It was a fascinating, engaging read. I blazed through it on my lunch hours which was not the case with Cinder, my previous read, which had been a damn chore. I wonder why I could read something difficult and thought-provoking so readily, and something simple and spoon-fed, so slowly?

One of the things I liked about the book, and a thing I have never before seen done properly before, was how the protagonist creates the dream world he goes to. It was written in a way similar to the progression of real (sleeping) dreams, where there’s a bare skeleton of a place and situation at first that is later sketched out as the sleeping mind chugs along, incorporated pieces of real-world recent events and past memories. Aldiss explains this away as the hero’s multiple personality disorder, which leads him to disassociate. Which is too bad, because the creation aspect, to me, was clearly about the creative process of being a writer, coming up with a character and a situation, then musing on it, replaying it, and gradually adding more elements. This was the only displeasing note in the whole book, though.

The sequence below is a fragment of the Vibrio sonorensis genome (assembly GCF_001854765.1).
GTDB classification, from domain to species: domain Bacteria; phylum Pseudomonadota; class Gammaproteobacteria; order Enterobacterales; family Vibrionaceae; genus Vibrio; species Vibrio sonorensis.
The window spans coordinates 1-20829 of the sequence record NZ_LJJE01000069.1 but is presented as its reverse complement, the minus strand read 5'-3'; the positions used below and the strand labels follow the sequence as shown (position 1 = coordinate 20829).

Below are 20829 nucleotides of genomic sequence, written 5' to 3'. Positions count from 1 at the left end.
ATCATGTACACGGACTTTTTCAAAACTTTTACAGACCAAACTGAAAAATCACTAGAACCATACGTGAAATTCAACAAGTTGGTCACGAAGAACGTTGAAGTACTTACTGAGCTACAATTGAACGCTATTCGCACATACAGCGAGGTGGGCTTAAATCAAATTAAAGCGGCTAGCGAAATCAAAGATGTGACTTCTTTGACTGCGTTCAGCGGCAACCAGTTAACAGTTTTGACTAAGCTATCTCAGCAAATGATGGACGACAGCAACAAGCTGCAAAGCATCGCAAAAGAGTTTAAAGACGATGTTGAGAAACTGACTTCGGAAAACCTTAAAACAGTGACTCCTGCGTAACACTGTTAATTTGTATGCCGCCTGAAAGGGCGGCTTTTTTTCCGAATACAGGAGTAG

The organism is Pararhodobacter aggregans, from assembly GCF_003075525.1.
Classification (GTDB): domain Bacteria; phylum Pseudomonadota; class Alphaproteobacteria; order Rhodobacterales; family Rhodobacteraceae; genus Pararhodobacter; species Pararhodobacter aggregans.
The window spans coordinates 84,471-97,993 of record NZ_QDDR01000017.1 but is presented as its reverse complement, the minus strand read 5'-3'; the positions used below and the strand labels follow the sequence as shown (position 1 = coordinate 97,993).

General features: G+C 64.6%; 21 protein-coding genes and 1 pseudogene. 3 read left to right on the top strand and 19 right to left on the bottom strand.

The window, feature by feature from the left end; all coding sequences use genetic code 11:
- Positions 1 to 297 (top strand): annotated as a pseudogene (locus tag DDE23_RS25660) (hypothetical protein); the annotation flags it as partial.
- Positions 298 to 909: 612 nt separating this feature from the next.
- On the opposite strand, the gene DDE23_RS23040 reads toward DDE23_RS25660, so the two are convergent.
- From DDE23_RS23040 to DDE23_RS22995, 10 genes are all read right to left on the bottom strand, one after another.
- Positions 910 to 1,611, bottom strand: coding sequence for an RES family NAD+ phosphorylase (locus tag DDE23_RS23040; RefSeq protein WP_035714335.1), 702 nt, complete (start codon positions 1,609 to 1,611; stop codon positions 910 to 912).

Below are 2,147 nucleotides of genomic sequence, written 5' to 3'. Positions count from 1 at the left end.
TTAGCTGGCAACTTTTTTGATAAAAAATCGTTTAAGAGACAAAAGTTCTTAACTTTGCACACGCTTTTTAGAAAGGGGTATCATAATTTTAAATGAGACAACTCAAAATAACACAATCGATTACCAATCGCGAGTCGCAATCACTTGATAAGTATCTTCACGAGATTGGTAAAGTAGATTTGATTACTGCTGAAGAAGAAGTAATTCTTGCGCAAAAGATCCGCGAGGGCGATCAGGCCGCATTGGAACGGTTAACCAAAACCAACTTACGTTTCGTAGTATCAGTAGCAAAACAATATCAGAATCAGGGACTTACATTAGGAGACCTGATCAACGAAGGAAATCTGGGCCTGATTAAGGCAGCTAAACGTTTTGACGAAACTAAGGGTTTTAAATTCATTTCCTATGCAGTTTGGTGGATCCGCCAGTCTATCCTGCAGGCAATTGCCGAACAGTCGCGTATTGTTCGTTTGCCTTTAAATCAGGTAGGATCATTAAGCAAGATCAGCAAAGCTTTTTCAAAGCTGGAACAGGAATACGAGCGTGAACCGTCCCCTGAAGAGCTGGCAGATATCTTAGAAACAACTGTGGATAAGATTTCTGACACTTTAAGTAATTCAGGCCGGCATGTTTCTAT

Harm worked as allegory, cautionary tale, and magic realism, but there are just enough quirky details that make it more like a real-life memoir, or extended dream, some of which are thrown in but not followed up on. Again, very much like real life, which can be random in what it gives us. ( )
  Cobalt-Jade | Sep 25, 2017 |
I just don’t get this book. HARM, by the science-fiction writer Brian W. Aldiss, is about a man who is being tortured and in his delirium imagines that he is living on a planet over a thousand light-years away from Earth. Or is it the other way around: he is living on the planet Stygia and when he sleeps he dreams of living another life on a faraway planet?